islandparent Parenting Health Puberty Survival Kit

Puberty Survival Kit

One of my most favourite experiences as a “fun” Auntie to several fabulous young humans was building puberty supply kits.

The trial run happened without any prompting from me (surprising, given my day job as a sexual health educator!) when my oldest nephew came to stay with me for a hockey tournament. On our way to stock up on snacks of questionable nutritional value, we were catching up on life in Grade 5 when my nephew asked me if I thought he was going to go through puberty soon?

I responded by telling him that, given what I know from my job, he was already in the process.

Did that mean, he asked, if it was time for some “supplies?”

I asked him what he meant by supplies?

“Deodorant. Body Wash. Boxers,” he replied. “Definitely Deodorant. Some of the guys on my team have been using it since last year!”

I suggested that maybe we could build a puberty supply kit together over the weekend.

The kit quickly became our medium for easy and comfortable dialogue about puberty. We spent a considerable amount of time smell-testing deodorant and body wash which enabled a talk about how the “smelly” products do not replace every day showers.

We talked about how going through puberty takes a lot of energy and sleep to keep energy levels up and feelings stable. I tried to give him a heads up that his parents really aren’t out of it when they enforce bedtime, face washing and teeth brushing!

We talked about how to wash changing bodies: genitals don’t require soap on the inside (they’re not dirty!) and just a bit of mild soap on the outside with a gentle pull pack and wipe with a cloth if a penis has foreskin.

We talked about how even when we take good care of our skin, inevitably pimples will happen to most people during puberty and not just on the face but on sometimes on backs, chest and legs—especially if someone’s physically active.

We had a great yet brief discussion about feeling self-conscious about pimples and how we are often way more aware and critical of ourselves than others are! Empathy and grace work with ourselves, too.

We talked about his love of sports and how that helps him physically and emotionally reset and this led us to keeping sports equipment including skates, cleats, and bags clean and aired out and how growing up also means taking responsibility to care for our stuff, for example, not leaving it to others in our families to deal with (insert wishful thinking here!) We laughed about how obvious it is when we’re not airing the equipment out because you can smell the funky socks, running shoes, and gloves long before you see them!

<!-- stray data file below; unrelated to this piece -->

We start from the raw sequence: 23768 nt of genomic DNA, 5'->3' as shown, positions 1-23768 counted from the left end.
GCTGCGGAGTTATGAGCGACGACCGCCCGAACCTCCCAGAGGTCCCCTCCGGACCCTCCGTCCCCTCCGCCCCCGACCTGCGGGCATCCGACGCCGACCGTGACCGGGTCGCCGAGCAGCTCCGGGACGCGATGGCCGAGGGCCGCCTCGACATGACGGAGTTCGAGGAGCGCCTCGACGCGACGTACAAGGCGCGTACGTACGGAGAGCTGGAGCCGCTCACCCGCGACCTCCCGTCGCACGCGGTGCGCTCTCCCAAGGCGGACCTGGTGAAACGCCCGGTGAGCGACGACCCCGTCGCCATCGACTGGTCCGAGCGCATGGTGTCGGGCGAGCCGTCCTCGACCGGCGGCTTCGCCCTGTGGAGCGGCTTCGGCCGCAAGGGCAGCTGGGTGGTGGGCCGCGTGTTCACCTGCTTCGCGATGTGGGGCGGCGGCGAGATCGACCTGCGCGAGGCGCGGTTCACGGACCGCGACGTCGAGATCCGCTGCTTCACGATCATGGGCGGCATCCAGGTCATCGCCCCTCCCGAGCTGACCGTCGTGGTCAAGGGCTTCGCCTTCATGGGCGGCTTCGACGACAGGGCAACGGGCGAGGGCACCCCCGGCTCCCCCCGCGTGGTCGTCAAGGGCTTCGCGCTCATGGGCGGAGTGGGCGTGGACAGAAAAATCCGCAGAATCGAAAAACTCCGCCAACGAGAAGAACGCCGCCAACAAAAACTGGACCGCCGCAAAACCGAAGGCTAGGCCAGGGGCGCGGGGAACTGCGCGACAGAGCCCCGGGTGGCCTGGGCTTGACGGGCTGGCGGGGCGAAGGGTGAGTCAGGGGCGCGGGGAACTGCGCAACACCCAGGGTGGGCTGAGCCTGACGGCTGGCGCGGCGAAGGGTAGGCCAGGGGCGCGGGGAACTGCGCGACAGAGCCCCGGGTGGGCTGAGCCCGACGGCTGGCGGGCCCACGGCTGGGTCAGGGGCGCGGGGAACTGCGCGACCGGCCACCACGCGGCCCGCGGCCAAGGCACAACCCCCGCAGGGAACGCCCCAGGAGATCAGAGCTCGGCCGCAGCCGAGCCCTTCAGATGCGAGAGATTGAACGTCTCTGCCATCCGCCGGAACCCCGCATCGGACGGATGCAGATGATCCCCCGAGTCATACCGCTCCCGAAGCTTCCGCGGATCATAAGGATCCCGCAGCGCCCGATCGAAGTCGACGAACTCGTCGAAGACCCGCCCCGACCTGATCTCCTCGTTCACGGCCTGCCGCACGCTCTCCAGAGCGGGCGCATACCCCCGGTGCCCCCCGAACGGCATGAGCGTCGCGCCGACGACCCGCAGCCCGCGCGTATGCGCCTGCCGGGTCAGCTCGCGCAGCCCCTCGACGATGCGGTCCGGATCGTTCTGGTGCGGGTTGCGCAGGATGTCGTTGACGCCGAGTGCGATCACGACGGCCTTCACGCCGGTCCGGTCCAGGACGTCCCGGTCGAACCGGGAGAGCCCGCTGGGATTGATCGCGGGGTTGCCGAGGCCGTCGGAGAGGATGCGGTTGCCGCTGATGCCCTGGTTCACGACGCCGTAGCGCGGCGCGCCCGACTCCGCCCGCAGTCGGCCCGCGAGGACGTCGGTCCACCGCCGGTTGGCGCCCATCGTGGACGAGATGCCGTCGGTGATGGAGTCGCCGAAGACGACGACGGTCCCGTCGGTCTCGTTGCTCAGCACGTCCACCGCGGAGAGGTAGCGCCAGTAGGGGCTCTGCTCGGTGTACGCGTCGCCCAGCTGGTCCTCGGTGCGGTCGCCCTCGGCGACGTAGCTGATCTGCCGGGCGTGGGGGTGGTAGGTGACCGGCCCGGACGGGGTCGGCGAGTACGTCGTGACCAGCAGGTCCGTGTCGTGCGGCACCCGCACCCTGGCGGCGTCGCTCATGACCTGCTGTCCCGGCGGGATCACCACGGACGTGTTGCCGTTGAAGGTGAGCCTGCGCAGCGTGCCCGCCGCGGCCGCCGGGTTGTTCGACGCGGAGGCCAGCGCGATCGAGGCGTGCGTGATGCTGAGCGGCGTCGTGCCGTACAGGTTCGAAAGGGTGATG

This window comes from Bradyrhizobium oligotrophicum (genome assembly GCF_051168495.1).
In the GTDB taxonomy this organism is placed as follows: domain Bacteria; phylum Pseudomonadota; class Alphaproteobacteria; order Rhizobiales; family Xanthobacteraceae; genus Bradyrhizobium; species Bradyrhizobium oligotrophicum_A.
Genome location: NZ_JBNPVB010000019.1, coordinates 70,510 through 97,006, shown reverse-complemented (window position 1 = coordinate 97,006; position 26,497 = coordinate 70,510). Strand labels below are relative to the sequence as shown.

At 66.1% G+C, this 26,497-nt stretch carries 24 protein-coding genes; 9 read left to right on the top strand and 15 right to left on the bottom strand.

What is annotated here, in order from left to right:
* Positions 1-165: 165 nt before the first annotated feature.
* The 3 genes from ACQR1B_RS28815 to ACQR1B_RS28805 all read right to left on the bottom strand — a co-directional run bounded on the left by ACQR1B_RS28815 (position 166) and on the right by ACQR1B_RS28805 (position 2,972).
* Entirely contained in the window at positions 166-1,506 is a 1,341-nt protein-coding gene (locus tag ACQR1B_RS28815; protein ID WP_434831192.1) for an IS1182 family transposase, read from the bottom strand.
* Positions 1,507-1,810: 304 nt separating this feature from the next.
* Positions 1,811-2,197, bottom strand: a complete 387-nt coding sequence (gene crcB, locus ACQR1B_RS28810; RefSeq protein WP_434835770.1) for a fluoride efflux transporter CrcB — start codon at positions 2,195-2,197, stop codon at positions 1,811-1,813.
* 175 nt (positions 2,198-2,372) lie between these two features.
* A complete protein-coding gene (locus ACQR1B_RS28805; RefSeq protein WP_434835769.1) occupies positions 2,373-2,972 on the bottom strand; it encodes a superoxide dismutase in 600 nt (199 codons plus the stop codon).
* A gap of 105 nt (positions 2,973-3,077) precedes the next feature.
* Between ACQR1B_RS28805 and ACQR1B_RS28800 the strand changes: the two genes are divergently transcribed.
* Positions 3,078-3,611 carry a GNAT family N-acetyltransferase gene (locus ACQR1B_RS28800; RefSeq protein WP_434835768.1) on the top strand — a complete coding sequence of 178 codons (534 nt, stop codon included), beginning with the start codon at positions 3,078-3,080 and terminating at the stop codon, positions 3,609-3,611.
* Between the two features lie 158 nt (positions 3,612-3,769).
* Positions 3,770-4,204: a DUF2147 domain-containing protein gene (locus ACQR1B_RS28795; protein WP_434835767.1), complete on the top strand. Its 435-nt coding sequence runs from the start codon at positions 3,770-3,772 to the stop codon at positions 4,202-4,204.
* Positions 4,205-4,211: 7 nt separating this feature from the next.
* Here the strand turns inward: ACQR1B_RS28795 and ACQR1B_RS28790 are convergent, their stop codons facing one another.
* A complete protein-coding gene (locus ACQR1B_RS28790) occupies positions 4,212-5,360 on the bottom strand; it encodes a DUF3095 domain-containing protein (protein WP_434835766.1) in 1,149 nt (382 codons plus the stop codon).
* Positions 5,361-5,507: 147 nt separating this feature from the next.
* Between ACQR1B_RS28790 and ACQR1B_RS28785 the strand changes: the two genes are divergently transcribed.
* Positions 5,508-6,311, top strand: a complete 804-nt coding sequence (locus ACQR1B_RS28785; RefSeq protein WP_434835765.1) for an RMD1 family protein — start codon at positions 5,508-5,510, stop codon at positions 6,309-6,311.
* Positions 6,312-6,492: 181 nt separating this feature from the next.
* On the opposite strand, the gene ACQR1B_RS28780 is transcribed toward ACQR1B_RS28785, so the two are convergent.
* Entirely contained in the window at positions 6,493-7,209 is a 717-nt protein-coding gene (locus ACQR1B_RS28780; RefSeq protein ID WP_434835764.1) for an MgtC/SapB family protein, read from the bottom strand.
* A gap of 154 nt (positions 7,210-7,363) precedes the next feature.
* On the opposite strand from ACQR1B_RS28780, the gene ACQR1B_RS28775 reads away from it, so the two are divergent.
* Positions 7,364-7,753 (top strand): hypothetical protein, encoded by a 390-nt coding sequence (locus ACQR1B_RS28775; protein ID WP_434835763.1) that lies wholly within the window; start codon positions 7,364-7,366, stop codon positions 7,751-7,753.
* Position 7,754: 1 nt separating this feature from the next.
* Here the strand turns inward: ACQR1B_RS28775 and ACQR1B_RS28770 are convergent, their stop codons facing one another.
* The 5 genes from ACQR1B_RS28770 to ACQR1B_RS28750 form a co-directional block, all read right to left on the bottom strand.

Over the course of the weekend, I encouraged him to trust his body as it practices to be an adult through the process of puberty. Framing puberty through a practice metaphor helped to surface more personal topics like erections and wet dreams, aka nocturnal emissions.

We laughed about how bodies with a penis practice to be adults, in the form of random and awkward erections and wet dreams. We spoke about how to manage the random erections—a) think of something else and b) physically move your body to redirect blood flow—and a firm reminder that erections aren’t always connected to sexual feelings.

There was a brief (less comfortable yet still manageable) exchange about wet dreams and how if there’s a few drops of fluid on the inside of boxers/pyjamas/sheets from your penis in the morning simply put them in the laundry. We debated briefs vs boxers for comfort, preference, and testicular health and how the scrotum needs support during sports but it’s all about the hang loose/airflow at night.

Just as importantly, we talked about the emotional supplies needed during puberty. This is often a conversation that gets most often missed with our male-identifying youth and yet it’s vital to their well-being. What supplies/tools aka coping mechanisms are needed to manage the emotional and social changes ahead; the moments that feel too big, too hard, too frustrating, or too confusing? What tools already work for him? Is it shooting hoops in the driveway when your sister annoys you? Is it going for a rip on your bike because you got a low mark on your socials test? Is it gaming because you feel you need an escape? Is it playing with the dog because you’re anxious? These are the tools that we need to be reminded of as we gather the supplies to practice to be an adult! Did we cover every facet of puberty in two days? Absolutely not but that’s what follow up visits with fun Auntie are for, right?

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Jennifer Gibson
Jennifer Gibson, MA, is also known as “The Sex Lady”— officially now for 15 years in Greater Victoria!—to the thousands of amazing youth and adults she is lucky to educate and learn with through her job as the Coordinator of Community Education at Island Sexual Health. She’s passionate about making sexuality education as positive, fun and non-cringe-able as possible.

Oct/Nov 2020

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